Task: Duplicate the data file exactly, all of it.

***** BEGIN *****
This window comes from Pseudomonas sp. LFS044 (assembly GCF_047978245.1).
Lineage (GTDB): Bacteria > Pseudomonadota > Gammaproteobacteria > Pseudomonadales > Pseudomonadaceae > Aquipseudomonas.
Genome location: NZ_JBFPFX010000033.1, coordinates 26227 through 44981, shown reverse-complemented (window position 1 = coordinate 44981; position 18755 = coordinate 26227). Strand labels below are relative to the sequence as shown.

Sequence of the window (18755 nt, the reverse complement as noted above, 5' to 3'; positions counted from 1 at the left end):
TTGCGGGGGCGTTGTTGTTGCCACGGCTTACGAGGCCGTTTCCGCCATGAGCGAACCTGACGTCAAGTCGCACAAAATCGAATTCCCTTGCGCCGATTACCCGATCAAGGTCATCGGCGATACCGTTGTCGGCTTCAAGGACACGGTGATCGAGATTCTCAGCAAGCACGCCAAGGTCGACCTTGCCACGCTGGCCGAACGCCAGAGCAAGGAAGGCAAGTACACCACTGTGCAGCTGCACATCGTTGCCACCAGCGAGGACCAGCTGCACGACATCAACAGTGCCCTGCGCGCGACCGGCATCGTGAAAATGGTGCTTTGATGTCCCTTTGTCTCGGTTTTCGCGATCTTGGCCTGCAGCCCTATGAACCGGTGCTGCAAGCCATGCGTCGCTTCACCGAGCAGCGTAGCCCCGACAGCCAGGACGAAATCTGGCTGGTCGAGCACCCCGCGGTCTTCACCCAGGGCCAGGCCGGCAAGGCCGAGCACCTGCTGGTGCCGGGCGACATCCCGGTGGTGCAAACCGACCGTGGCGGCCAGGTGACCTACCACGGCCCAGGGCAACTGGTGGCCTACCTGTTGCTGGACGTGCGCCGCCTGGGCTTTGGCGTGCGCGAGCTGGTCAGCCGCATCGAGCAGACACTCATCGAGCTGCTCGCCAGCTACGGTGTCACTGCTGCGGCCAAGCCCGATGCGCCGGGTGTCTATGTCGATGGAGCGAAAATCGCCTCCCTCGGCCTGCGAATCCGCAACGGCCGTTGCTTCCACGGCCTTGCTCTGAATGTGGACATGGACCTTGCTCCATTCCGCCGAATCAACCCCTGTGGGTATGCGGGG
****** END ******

This window comes from Pseudomonas sp. LFS044 (assembly GCF_047978245.1).
Lineage (GTDB): Bacteria > Pseudomonadota > Gammaproteobacteria > Pseudomonadales > Pseudomonadaceae > Aquipseudomonas.
Genome location: NZ_JBFPFX010000033.1, coordinates 26227 through 44981, shown reverse-complemented (window position 1 = coordinate 44981; position 18755 = coordinate 26227). Strand labels below are relative to the sequence as shown.

Sequence of the window (18755 nt, the reverse complement as noted above, 5' to 3'; positions counted from 1 at the left end):
TTGCGGGGGCGTTGTTGTTGCCACGGCTTACGAGGCCGTTTCCGCCATGAGCGAACCTGACGTCAAGTCGCACAAAATCGAATTCCCTTGCGCCGATTACCCGATCAAGGTCATCGGCGATACCGTTGTCGGCTTCAAGGACACGGTGATCGAGATTCTCAGCAAGCACGCCAAGGTCGACCTTGCCACGCTGGCCGAACGCCAGAGCAAGGAAGGCAAGTACACCACTGTGCAGCTGCACATCGTTGCCACCAGCGAGGACCAGCTGCACGACATCAACAGTGCCCTGCGCGCGACCGGCATCGTGAAAATGGTGCTTTGATGTCCCTTTGTCTCGGTTTTCGCGATCTTGGCCTGCAGCCCTATGAACCGGTGCTGCAAGCCATGCGTCGCTTCACCGAGCAGCGTAGCCCCGACAGCCAGGACGAAATCTGGCTGGTCGAGCACCCCGCGGTCTTCACCCAGGGCCAGGCCGGCAAGGCCGAGCACCTGCTGGTGCCGGGCGACATCCCGGTGGTGCAAACCGACCGTGGCGGCCAGGTGACCTACCACGGCCCAGGGCAACTGGTGGCCTACCTGTTGCTGGACGTGCGCCGCCTGGGCTTTGGCGTGCGCGAGCTGGTCAGCCGCATCGAGCAGACACTCATCGAGCTGCTCGCCAGCTACGGTGTCACTGCTGCGGCCAAGCCCGATGCGCCGGGTGTCTATGTCGATGGAGCGAAAATCGCCTCCCTCGGCCTGCGAATCCGCAACGGCCGTTGCTTCCACGGCCTTGCTCTGAATGTGGACATGGACCTTGCTCCATTCCGCCGAATCAACCCCTGTGGGTATGCGGGG